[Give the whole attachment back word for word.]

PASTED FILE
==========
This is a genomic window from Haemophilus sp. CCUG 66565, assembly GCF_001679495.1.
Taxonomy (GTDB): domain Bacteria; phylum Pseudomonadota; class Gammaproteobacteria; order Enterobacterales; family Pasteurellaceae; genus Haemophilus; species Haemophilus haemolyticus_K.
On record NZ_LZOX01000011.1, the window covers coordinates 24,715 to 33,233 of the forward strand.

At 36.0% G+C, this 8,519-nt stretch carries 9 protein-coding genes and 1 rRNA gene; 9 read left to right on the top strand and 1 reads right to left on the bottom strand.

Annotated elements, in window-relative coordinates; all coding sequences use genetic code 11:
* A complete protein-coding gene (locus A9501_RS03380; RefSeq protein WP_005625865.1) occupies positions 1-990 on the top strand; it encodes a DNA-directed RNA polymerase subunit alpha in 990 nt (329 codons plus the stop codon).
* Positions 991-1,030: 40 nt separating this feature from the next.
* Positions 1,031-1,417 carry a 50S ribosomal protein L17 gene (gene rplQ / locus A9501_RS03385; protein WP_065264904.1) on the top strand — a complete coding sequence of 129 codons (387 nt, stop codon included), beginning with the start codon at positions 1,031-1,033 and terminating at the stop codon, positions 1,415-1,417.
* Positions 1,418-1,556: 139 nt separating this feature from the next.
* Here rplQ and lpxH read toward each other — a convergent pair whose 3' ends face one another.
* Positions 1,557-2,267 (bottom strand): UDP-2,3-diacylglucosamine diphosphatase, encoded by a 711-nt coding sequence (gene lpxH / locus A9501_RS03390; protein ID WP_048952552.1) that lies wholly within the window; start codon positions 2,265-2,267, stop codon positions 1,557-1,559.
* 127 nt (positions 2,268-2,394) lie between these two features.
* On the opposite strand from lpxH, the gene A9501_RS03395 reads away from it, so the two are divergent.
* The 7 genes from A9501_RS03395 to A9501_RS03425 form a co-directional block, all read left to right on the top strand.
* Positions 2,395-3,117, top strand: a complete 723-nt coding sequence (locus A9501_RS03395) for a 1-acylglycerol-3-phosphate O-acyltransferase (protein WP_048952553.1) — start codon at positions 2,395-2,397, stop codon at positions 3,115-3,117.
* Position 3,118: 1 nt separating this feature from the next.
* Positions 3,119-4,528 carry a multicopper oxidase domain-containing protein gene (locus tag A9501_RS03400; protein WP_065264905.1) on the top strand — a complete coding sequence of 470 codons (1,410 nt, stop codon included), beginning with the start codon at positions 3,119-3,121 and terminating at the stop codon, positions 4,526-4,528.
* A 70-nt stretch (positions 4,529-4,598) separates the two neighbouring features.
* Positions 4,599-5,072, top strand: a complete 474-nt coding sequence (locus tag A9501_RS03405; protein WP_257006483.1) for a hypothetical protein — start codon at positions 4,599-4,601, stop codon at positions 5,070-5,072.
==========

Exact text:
This is a genomic window from Haemophilus sp. CCUG 66565, assembly GCF_001679495.1.
Taxonomy (GTDB): domain Bacteria; phylum Pseudomonadota; class Gammaproteobacteria; order Enterobacterales; family Pasteurellaceae; genus Haemophilus; species Haemophilus haemolyticus_K.
On record NZ_LZOX01000011.1, the window covers coordinates 24,715 to 33,233 of the forward strand.

At 36.0% G+C, this 8,519-nt stretch carries 9 protein-coding genes and 1 rRNA gene; 9 read left to right on the top strand and 1 reads right to left on the bottom strand.

Annotated elements, in window-relative coordinates; all coding sequences use genetic code 11:
* A complete protein-coding gene (locus A9501_RS03380; RefSeq protein WP_005625865.1) occupies positions 1-990 on the top strand; it encodes a DNA-directed RNA polymerase subunit alpha in 990 nt (329 codons plus the stop codon).
* Positions 991-1,030: 40 nt separating this feature from the next.
* Positions 1,031-1,417 carry a 50S ribosomal protein L17 gene (gene rplQ / locus A9501_RS03385; protein WP_065264904.1) on the top strand — a complete coding sequence of 129 codons (387 nt, stop codon included), beginning with the start codon at positions 1,031-1,033 and terminating at the stop codon, positions 1,415-1,417.
* Positions 1,418-1,556: 139 nt separating this feature from the next.
* Here rplQ and lpxH read toward each other — a convergent pair whose 3' ends face one another.
* Positions 1,557-2,267 (bottom strand): UDP-2,3-diacylglucosamine diphosphatase, encoded by a 711-nt coding sequence (gene lpxH / locus A9501_RS03390; protein ID WP_048952552.1) that lies wholly within the window; start codon positions 2,265-2,267, stop codon positions 1,557-1,559.
* 127 nt (positions 2,268-2,394) lie between these two features.
* On the opposite strand from lpxH, the gene A9501_RS03395 reads away from it, so the two are divergent.
* The 7 genes from A9501_RS03395 to A9501_RS03425 form a co-directional block, all read left to right on the top strand.
* Positions 2,395-3,117, top strand: a complete 723-nt coding sequence (locus A9501_RS03395) for a 1-acylglycerol-3-phosphate O-acyltransferase (protein WP_048952553.1) — start codon at positions 2,395-2,397, stop codon at positions 3,115-3,117.
* Position 3,118: 1 nt separating this feature from the next.
* Positions 3,119-4,528 carry a multicopper oxidase domain-containing protein gene (locus tag A9501_RS03400; protein WP_065264905.1) on the top strand — a complete coding sequence of 470 codons (1,410 nt, stop codon included), beginning with the start codon at positions 3,119-3,121 and terminating at the stop codon, positions 4,526-4,528.
* A 70-nt stretch (positions 4,529-4,598) separates the two neighbouring features.
* Positions 4,599-5,072, top strand: a complete 474-nt coding sequence (locus tag A9501_RS03405; protein WP_257006483.1) for a hypothetical protein — start codon at positions 4,599-4,601, stop codon at positions 5,070-5,072.